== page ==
Say, the goal is to facilitate secure communication between two parties. The definition of secure is that

  • both parties can be sure that they are actually talking to a trusted party, not somebody else
  • they can be sure that no third party is listening to the communication

Furthermore, I have a Certificate Authority (CA), and the two parties (rightly) trust all certificates coming from that CA. Only trusted parties have a certificate. They do not trust any other certificates. The possession of a valid certificate from CA is counted as evidence that the owner of that certificate is trustworthy.

Under these circumstances, i.e. TLS with mutual authentication with single, controlled CA, is a Man In The Middle attack possible without prior possession of a certificate from the CA? Is there any need for additional precautions, such as host-name verification?


First, a brief on how TLS works and why it is used-

TLS is used to provide encryption to the data stream and form a secure channel between the user and the server. A TLS Handshake is used to authenticate the server and generate the session keys to be used in the encryption process. ​TLS uses a combination of symmetric and asymmetric cryptography and hence, ​a prerequisite for this is that the​ server and the user need to have public and private keys generated for themselves​. Additionally, The ​server needs to have a valid SSL/TLS certificate which it can send to the user, which the user can then use to verify the server’s identity (checking with the Certificate Authority that issued it) and also get the server’s public key. The user sends a premaster secret encrypted with the server’s public key and the server decrypts it using its private key. Both parties now generate the session key using this premaster secret and previously exchanged nonces.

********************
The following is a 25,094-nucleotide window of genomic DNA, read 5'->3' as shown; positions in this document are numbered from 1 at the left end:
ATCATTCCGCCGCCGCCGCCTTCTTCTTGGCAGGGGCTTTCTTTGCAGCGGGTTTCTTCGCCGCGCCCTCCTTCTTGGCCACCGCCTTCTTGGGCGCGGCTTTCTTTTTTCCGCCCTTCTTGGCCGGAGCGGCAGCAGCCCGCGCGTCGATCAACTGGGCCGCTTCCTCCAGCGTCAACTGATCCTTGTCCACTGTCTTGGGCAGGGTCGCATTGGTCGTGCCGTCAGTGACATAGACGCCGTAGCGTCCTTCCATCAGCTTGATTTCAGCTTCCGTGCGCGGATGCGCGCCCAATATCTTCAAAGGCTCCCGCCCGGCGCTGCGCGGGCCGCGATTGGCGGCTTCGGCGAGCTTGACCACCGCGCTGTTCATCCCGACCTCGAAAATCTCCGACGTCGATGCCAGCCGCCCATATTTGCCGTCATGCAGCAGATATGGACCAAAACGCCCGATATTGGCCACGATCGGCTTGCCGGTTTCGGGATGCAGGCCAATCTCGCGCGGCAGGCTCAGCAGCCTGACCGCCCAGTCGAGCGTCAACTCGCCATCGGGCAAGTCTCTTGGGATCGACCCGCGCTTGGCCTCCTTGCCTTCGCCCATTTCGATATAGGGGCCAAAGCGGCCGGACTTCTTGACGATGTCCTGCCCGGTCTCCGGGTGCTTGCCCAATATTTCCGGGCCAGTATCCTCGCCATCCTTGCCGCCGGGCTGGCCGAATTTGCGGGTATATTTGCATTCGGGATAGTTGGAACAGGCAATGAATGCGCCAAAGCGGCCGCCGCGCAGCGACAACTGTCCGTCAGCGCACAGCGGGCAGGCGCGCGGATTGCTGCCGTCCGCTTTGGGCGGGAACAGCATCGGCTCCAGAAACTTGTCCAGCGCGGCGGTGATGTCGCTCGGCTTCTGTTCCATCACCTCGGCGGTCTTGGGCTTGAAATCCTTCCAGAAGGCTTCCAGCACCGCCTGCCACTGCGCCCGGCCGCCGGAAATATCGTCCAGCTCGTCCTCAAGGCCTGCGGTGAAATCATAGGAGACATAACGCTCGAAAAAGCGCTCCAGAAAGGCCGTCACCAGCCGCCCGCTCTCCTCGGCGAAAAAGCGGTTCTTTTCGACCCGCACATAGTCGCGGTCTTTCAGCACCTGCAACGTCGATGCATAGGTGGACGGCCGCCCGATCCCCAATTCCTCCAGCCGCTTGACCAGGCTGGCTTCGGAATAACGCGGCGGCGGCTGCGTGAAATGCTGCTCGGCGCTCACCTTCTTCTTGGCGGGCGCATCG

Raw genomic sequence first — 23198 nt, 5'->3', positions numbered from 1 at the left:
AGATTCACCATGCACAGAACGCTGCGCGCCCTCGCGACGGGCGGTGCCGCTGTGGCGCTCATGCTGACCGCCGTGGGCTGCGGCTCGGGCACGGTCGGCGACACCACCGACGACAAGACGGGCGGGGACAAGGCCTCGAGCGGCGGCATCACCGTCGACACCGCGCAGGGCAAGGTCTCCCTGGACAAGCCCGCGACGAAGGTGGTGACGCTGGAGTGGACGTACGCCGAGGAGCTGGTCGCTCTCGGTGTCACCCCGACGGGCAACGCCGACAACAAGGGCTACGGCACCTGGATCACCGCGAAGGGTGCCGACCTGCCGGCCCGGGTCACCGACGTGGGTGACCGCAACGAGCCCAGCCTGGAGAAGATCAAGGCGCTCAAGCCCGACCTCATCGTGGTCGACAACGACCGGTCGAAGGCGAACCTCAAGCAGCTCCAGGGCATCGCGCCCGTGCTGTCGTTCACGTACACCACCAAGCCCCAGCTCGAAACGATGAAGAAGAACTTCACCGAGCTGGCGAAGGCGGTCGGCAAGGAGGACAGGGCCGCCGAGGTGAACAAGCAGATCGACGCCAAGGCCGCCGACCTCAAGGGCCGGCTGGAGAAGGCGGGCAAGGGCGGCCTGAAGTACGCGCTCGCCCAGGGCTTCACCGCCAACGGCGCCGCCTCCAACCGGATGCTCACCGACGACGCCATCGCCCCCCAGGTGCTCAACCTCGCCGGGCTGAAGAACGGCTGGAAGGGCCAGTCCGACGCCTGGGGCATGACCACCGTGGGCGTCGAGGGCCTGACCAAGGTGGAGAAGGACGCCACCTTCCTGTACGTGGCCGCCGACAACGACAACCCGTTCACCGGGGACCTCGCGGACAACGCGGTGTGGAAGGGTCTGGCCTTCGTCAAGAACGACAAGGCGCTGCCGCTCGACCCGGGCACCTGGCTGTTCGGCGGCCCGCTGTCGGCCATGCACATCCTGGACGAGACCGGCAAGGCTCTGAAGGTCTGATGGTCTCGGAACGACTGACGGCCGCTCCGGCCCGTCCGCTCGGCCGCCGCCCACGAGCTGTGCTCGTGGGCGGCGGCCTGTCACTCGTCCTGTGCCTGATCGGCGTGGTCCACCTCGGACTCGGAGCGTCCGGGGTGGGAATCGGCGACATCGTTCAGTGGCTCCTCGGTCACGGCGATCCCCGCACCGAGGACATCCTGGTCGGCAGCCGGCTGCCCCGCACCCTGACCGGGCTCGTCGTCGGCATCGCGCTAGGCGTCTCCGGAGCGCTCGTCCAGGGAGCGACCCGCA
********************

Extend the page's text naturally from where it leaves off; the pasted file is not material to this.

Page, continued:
As long as the Certificate for the user is valid, the data is encrypted, and hence secure in transit.

Without the Certificate from the CA, A MITM (Man in the middle) attack is very well possible as the public key received can not be verified. Even stolen certificates are a problem (Refer to the Stuxnet attack for more on Stolen digital certificates from Realtek and JMicron).

I hope I answered your question correctly :)

  • Thanks for your answer. When you say "Without Certificate from the CA a MITM attack is very well possible", are you talking about client/server not using such a certificate, or are you saying a MITM can be performed by a third party even without having a certificate? – ig-dev Oct 22 at 6:05
  • A MITM attack can not be performed by a third party without having a certificate , as all the communication between the client and the server will be encrypted. What I meant to say was that if the client/server does not use certificates, a MITM attack is possible as there will be no way to verify the public key of the communicating party. – Ayush Ambastha Oct 25 at 17:08

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